Monday, May 16, 2016

Gambia and Senegal fail to reach agreement on border closure; next round of negotiations in July, meanwhile borders remain closed

Foreign Ministers McDoull-Gaye of Gambia  SenegalGaye and Ndiaye 
The 14-hour talks between Gambia and Senegal on the 13-week old border closure lasted until the wee hours of Monday morning without reaching an agreement.

The next round of negotiations is scheduled for July which means the borders between the two countries will remain closed until then, assuming that the two countries would reach an agreement then.

The Gambian delegation led by Foreign Minister, Neneh McDoull-Gaye, comprised of the Finance and Interior Ministers were limited in their ability to freely negotiate because of the restrictions in areas that Jammeh would not wish to negotiate.  A member of the Gambian delegation was reportedly heard muttering the words "no room to negotiate."

In fact, initially, Mrs. McDoull-Gaye was seen coming out of the closed-door meeting to place calls, undoubtedly, to the Gambian dictator for instructions on matters that should have been within the purview of the Gambian delegation to make deals with their Senegalese counterparts.

Senegal came armed with 11- points that they wanted to discuss and agree on with The Gambia.  As we have been reporting for a great while now, what started as the 10,000% increase in the tariff structure by Jammeh without proper notification has morphed into what is the main demand of the Senegal Transport Union i.e.  kick-starting of the TransGambia bridge building project.  Jammeh had already rolled back the ridiculously high tariff rate which was not only ill-advised but created a problem that has turned into a nightmare for his beleaguered regime, both on the economic and diplomatic fronts.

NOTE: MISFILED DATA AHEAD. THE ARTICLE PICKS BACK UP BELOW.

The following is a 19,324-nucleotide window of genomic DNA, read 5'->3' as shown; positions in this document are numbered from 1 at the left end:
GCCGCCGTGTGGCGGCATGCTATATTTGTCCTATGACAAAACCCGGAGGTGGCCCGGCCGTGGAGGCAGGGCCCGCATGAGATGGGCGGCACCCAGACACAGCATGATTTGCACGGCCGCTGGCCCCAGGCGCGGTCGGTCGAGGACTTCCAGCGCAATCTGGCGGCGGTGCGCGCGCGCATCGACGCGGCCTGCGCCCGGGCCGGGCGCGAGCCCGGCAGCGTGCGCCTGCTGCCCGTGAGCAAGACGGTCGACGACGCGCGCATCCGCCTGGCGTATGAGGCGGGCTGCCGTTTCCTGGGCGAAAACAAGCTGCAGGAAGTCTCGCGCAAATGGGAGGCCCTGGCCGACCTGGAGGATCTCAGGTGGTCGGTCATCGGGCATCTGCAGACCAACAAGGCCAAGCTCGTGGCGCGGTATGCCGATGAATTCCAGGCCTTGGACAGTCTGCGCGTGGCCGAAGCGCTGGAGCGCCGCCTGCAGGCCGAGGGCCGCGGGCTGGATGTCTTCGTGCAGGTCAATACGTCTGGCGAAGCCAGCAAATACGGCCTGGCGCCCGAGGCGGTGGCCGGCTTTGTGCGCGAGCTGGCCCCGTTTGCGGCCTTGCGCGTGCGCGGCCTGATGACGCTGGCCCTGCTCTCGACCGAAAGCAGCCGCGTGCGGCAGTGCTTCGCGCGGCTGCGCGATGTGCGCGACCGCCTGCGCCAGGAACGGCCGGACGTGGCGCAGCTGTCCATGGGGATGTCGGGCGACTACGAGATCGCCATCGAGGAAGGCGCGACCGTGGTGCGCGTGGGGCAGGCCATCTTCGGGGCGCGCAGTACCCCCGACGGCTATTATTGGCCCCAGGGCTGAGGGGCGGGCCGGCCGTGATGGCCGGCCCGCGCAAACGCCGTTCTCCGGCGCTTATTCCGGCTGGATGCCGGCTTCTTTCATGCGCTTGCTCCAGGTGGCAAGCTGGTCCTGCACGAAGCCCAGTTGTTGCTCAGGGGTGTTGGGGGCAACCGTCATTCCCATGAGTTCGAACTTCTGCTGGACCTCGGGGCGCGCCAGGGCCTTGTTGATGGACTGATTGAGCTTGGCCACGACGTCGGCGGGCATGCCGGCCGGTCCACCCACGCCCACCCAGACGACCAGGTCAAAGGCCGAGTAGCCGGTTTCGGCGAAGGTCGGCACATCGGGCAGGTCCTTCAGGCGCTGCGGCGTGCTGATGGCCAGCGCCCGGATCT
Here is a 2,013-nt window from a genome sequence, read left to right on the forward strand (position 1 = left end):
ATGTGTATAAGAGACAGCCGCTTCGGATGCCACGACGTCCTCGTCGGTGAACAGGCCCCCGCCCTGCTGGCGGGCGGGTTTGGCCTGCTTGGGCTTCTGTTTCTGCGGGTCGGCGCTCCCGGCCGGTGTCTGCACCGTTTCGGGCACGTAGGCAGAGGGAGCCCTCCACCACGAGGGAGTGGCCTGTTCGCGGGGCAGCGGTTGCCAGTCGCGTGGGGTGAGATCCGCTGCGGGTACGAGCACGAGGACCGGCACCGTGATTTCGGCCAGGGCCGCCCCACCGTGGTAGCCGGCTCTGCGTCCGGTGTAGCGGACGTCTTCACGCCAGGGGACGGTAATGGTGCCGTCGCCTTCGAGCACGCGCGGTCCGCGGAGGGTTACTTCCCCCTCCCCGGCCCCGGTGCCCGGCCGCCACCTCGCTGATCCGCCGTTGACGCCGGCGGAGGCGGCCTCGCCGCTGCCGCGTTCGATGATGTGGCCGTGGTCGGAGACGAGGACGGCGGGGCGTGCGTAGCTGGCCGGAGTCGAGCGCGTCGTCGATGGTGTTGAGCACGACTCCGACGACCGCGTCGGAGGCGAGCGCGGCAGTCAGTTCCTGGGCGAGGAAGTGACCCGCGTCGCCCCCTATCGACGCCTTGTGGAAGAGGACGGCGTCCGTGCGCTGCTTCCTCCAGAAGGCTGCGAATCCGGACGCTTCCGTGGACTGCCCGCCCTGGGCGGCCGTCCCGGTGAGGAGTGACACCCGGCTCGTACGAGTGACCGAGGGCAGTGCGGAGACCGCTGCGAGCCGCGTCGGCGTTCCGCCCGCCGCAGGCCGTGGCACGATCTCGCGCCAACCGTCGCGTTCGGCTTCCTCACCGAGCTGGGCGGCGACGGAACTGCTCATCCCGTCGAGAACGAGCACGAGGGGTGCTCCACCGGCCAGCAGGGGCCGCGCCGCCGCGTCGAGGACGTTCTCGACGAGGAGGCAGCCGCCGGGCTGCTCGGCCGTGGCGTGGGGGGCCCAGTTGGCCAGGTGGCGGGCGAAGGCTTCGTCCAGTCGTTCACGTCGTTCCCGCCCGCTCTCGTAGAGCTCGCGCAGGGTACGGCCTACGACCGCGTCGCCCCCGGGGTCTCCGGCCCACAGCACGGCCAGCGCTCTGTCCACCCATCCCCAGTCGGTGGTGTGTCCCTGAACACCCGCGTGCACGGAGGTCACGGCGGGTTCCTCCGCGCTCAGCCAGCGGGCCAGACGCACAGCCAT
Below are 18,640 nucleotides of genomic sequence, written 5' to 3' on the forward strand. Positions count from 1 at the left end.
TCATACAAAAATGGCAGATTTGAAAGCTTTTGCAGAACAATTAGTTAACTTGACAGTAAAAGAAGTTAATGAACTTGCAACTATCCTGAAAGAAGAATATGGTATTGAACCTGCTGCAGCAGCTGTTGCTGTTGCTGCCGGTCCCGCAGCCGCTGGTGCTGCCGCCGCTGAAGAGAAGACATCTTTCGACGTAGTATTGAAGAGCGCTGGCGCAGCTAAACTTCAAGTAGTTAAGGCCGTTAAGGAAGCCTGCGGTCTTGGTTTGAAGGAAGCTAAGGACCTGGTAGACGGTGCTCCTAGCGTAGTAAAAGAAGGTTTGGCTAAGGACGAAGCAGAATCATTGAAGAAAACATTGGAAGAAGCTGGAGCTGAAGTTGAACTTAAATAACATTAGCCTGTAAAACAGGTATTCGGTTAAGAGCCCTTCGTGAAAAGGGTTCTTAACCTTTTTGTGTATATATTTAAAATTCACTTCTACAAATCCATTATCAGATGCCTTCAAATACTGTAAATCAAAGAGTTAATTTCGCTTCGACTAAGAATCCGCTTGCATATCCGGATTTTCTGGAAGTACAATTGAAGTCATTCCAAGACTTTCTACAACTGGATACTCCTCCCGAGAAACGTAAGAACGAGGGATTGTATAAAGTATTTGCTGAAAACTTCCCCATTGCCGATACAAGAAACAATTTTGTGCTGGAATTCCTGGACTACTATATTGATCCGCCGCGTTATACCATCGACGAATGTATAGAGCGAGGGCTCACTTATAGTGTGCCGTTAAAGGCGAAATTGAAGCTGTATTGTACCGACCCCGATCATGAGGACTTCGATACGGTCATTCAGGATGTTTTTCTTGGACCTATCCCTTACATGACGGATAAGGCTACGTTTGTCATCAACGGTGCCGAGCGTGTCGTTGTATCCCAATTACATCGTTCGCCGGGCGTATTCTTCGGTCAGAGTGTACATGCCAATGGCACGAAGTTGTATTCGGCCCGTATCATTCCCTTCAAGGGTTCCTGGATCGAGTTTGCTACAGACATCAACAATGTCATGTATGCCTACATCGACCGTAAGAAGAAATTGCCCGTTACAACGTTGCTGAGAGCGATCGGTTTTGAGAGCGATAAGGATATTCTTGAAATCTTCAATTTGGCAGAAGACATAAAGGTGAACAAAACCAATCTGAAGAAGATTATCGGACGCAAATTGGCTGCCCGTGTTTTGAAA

It is being reported that both sides have found "common ground" on several key issues.  It is unclear, as at the time of posting this blog, what those common grounds are from Senegal's 11 points that ranged from the bridge to judicial cooperation that includes the release of a Senegalese criminal named "Boy Djine"who escaped from prison and reported taking refuge in The Gambia under the protection of Yaya Jammeh.

By emphasizing the"inclusive"nature of the talks, Senegal has succeeded in taking on-board the main demand of the Senegalese Transport Union, that is the resumption of works on the bridge, and has exploited the rapidly evolving and shifting political landscape in Banjul to present an expansive menu to its advantage.

Finally, Jammeh wish to have the border open before the fast approaching Holy Month of Ramadan appears to remain unfulfilled which can only add to his political woes.  He is facing the real threat of targeted sanctions including possible travel ban on key official of Jammeh's regime in addition to the protest demonstrations organized and led by the opposition United Democratic Party to demand the release of its leader and other party members among numerous other demands.  It is going to be rough times ahead for the Gambia dictator as his political and diplomatic isolation deepens in the weeks and months ahead. .